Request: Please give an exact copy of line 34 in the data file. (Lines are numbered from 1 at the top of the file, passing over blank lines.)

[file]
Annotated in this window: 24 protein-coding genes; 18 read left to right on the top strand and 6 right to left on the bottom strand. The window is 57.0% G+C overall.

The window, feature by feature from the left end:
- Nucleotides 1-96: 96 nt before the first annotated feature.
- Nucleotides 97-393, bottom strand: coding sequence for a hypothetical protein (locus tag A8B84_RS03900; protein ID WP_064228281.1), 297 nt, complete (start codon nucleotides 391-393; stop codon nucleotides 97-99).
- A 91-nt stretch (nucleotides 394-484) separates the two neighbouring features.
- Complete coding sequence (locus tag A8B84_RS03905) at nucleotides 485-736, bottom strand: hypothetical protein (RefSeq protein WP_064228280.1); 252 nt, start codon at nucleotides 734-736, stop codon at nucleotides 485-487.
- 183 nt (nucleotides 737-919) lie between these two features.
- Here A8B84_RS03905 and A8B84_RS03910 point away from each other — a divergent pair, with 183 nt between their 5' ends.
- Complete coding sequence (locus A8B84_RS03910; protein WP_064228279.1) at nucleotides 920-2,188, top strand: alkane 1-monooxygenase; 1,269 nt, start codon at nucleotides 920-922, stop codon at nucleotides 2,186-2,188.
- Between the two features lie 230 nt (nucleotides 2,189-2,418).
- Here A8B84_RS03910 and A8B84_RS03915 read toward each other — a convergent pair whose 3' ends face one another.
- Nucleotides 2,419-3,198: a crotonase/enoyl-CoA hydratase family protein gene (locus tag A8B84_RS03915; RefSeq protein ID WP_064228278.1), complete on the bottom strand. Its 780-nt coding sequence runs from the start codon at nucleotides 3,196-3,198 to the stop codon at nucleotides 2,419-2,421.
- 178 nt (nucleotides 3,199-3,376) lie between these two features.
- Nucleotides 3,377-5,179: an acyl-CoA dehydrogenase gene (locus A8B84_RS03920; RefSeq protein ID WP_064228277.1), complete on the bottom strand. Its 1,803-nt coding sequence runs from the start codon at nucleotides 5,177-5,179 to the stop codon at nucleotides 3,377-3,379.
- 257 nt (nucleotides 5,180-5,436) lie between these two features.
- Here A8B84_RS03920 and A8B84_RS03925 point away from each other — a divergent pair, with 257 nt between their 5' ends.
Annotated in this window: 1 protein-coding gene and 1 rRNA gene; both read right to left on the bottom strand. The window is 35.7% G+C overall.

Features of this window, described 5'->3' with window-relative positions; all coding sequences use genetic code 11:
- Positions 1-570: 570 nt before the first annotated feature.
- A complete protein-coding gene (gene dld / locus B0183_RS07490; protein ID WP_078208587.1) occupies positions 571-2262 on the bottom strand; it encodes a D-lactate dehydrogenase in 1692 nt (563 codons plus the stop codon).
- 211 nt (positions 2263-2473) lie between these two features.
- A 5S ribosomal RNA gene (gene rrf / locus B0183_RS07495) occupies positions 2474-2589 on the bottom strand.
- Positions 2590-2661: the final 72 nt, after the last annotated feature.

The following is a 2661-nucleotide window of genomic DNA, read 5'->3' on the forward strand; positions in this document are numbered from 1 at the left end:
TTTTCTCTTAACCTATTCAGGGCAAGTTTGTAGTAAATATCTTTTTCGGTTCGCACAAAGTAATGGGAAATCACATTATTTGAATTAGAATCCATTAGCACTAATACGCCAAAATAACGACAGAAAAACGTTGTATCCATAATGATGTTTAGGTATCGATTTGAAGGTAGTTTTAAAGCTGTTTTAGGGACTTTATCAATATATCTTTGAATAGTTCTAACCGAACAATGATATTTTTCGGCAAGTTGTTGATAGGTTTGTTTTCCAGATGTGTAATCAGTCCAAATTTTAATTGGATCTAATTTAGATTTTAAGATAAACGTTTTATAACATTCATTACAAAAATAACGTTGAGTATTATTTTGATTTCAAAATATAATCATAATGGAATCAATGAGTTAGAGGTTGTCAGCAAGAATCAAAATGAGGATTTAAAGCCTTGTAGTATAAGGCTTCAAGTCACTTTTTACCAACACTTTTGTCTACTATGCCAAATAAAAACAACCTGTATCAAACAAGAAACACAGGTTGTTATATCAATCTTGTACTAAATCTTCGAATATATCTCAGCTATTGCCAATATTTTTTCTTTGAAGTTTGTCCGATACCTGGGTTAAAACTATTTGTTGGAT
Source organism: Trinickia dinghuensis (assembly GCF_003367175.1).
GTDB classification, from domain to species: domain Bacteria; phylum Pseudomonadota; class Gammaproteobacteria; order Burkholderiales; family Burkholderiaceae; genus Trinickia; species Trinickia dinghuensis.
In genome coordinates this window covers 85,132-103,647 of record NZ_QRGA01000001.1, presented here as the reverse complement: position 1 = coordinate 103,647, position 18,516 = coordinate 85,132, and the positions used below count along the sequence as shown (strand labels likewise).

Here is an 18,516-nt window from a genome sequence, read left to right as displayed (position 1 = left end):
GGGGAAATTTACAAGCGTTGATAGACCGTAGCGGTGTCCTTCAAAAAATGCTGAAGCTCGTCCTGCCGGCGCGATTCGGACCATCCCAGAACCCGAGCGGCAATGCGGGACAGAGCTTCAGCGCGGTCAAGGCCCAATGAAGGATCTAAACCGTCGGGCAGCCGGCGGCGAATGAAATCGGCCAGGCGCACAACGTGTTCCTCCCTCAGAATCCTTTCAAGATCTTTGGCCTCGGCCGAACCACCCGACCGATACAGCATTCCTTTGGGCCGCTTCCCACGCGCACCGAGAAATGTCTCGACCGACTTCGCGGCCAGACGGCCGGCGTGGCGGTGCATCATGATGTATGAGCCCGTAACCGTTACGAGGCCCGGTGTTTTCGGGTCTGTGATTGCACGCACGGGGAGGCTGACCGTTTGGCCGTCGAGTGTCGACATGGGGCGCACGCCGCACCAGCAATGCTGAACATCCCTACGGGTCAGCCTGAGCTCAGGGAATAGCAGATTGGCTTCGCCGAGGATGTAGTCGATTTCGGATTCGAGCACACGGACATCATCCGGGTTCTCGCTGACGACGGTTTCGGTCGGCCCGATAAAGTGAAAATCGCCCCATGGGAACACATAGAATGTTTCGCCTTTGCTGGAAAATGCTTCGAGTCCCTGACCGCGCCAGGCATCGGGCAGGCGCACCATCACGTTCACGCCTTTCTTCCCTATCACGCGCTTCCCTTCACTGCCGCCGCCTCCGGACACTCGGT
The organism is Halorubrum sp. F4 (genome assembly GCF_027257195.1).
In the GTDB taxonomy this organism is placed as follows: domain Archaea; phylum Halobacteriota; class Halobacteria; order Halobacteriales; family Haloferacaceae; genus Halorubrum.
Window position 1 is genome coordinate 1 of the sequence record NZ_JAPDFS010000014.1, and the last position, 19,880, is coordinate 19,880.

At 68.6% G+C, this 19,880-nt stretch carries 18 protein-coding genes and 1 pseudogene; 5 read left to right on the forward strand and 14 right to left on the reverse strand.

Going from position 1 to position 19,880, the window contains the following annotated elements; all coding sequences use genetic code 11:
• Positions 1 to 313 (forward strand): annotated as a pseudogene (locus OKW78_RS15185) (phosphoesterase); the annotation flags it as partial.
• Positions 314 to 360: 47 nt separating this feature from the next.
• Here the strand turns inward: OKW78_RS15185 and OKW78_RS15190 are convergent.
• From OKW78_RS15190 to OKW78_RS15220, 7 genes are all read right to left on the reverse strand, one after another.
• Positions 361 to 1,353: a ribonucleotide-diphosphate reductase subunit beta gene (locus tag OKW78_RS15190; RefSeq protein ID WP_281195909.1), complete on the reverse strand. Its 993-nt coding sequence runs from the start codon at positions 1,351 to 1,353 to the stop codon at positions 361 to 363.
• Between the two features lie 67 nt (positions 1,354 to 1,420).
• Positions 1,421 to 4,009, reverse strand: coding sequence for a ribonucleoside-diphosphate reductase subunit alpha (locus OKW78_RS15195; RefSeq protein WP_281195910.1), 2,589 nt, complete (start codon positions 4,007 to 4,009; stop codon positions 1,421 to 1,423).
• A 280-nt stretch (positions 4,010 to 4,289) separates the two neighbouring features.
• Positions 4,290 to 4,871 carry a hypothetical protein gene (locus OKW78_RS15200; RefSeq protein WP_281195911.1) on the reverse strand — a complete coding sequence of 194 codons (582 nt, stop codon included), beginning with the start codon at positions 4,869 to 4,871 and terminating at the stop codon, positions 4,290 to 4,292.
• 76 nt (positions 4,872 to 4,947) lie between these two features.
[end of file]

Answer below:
At 68.6% G+C, this 19,880-nt stretch carries 18 protein-coding genes and 1 pseudogene; 5 read left to right on the forward strand and 14 right to left on the reverse strand.